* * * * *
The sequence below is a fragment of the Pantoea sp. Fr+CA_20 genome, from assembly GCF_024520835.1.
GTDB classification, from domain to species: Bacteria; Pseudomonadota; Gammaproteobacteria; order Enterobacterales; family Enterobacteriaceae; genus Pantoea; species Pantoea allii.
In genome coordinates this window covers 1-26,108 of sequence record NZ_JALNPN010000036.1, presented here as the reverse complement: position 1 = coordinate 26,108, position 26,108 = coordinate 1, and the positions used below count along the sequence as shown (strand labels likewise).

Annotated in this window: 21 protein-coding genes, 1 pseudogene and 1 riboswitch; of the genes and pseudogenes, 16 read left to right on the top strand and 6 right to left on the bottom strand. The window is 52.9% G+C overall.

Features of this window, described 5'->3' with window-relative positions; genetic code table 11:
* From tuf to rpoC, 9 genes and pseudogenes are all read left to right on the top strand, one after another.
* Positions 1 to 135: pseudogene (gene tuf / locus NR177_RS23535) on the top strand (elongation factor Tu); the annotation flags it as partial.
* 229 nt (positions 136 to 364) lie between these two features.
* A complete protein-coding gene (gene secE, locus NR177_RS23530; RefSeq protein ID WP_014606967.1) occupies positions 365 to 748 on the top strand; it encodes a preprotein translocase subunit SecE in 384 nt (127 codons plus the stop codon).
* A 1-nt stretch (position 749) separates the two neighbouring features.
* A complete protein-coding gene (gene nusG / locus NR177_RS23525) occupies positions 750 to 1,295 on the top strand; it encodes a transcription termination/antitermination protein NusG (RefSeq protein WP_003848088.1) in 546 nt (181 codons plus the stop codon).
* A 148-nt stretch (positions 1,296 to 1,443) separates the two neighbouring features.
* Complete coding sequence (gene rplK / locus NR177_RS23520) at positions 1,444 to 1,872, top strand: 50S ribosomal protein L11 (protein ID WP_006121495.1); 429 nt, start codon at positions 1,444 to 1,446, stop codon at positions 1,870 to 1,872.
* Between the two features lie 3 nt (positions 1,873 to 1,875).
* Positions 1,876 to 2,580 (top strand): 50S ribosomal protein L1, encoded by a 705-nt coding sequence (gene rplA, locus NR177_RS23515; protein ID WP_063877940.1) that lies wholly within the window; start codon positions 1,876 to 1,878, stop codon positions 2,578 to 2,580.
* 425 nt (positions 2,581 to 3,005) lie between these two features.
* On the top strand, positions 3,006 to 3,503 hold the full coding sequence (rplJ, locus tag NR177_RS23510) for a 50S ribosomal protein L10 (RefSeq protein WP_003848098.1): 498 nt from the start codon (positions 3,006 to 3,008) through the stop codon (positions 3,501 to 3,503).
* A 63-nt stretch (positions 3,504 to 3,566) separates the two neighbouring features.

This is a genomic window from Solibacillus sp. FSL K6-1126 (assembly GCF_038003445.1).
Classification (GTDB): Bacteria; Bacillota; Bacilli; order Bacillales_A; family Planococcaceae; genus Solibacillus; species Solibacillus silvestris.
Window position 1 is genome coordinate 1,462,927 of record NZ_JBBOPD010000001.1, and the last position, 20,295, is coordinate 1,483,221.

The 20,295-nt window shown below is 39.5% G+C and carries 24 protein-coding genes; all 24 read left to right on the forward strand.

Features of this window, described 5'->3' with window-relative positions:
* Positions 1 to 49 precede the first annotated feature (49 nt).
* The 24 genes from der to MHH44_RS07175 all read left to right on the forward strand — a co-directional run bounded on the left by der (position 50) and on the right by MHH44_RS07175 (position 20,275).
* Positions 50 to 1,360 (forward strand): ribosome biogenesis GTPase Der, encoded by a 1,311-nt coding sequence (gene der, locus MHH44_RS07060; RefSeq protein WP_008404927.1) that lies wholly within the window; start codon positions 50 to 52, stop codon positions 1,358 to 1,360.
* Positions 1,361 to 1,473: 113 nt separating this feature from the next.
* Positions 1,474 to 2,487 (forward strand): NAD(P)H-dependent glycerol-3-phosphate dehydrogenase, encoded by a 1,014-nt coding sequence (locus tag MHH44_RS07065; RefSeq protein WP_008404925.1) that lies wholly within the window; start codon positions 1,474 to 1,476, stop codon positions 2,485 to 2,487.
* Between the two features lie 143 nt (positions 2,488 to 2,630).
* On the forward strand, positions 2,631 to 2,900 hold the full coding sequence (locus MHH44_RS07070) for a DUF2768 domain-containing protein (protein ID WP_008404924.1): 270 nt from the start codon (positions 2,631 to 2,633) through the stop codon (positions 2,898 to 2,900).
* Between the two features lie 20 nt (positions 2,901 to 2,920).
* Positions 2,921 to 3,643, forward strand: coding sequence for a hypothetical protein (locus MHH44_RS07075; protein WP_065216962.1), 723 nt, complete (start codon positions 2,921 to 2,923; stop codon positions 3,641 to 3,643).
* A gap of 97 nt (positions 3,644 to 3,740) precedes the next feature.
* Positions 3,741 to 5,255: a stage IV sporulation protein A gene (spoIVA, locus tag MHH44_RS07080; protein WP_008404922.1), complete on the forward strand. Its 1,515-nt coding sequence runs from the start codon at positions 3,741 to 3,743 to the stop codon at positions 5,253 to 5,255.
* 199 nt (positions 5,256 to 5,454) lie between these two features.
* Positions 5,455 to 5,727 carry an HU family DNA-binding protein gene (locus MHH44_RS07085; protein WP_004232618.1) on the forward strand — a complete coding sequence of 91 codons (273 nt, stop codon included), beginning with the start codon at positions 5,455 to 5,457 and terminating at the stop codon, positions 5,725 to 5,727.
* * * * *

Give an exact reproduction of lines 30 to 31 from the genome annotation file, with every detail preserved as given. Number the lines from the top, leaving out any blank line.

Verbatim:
* On the forward strand, positions 2,631 to 2,900 hold the full coding sequence (locus MHH44_RS07070) for a DUF2768 domain-containing protein (protein ID WP_008404924.1): 270 nt from the start codon (positions 2,631 to 2,633) through the stop codon (positions 2,898 to 2,900).
* Between the two features lie 20 nt (positions 2,901 to 2,920).